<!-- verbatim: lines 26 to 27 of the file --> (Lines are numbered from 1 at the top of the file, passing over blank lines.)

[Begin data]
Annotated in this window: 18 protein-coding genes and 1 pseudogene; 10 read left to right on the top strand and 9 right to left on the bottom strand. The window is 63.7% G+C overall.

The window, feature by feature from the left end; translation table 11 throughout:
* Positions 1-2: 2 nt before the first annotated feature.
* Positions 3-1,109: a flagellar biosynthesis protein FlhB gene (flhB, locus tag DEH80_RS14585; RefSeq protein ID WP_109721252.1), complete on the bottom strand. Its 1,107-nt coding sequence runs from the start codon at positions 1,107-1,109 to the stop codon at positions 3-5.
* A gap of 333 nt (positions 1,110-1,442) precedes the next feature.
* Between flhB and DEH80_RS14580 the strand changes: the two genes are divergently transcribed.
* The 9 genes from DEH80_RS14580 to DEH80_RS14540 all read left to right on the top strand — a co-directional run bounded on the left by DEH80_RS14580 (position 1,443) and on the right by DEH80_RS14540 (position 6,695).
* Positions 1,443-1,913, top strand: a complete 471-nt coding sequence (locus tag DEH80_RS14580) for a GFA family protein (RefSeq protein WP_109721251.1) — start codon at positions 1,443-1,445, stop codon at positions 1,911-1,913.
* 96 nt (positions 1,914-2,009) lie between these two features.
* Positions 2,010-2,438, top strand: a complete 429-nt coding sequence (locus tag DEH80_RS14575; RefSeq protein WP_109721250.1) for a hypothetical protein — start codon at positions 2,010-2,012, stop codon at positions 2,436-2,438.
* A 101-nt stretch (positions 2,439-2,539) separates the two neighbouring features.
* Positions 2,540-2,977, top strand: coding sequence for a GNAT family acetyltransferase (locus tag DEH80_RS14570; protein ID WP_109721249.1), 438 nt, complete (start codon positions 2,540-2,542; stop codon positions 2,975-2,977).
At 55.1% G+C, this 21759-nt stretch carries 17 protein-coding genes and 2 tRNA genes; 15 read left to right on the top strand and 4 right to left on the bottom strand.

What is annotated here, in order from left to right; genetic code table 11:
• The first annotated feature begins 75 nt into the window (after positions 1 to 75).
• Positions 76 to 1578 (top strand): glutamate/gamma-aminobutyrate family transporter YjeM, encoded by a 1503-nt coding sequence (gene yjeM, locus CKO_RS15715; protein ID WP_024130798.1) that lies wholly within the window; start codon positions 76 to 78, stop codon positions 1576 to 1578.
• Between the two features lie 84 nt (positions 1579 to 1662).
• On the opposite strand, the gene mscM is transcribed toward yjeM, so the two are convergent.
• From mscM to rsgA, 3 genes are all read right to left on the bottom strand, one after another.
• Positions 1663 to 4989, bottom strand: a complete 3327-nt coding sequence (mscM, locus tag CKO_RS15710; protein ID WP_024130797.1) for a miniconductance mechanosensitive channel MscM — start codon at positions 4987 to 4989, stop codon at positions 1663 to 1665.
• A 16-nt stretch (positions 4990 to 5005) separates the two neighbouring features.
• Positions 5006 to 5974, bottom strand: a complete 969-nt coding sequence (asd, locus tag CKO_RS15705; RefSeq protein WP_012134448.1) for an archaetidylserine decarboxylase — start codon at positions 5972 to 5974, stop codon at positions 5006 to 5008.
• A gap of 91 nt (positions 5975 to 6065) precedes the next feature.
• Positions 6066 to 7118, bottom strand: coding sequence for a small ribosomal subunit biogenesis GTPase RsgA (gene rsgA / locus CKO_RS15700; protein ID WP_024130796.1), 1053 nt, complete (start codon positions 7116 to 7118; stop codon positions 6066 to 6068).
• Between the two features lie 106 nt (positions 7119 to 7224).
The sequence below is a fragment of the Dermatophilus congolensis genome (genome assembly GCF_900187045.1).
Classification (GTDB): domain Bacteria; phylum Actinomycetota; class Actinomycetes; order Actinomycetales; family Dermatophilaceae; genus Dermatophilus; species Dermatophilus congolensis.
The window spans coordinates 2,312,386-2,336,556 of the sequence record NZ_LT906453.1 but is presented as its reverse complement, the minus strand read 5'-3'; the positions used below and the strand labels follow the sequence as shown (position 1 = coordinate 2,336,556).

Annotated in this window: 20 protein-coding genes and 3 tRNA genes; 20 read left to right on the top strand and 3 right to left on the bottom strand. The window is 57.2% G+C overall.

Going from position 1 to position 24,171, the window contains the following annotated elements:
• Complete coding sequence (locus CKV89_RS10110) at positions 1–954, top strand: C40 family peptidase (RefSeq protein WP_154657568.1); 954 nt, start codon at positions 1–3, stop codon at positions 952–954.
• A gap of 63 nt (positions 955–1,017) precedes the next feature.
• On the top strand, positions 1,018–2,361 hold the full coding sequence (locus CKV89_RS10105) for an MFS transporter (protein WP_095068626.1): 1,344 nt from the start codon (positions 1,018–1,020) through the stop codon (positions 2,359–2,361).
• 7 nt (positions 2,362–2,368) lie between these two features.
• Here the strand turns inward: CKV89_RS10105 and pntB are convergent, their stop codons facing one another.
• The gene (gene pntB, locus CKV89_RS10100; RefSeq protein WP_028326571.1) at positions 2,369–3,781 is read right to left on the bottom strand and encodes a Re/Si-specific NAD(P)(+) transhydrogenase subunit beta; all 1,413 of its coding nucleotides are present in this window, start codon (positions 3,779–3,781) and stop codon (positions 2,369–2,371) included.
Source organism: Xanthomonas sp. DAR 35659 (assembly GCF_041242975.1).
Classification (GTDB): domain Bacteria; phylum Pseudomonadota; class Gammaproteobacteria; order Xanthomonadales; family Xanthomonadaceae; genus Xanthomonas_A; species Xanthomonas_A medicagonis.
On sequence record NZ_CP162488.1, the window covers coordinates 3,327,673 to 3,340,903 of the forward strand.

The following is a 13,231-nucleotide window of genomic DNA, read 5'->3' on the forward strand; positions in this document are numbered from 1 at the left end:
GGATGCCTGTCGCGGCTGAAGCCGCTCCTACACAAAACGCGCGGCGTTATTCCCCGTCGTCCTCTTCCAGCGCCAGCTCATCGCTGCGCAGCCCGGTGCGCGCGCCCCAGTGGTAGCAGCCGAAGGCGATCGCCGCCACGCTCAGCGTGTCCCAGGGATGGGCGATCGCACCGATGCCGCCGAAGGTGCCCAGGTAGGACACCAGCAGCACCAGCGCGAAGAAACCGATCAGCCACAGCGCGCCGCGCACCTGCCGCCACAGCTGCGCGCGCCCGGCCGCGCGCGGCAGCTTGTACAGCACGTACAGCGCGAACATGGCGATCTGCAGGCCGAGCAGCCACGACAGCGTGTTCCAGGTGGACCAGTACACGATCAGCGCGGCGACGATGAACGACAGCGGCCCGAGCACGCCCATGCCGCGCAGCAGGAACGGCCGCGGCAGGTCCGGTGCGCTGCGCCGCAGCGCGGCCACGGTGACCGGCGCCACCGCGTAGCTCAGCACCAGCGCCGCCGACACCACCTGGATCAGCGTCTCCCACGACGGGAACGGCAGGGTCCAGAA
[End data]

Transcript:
The sequence below is a fragment of the Dermatophilus congolensis genome (genome assembly GCF_900187045.1).
Classification (GTDB): domain Bacteria; phylum Actinomycetota; class Actinomycetes; order Actinomycetales; family Dermatophilaceae; genus Dermatophilus; species Dermatophilus congolensis.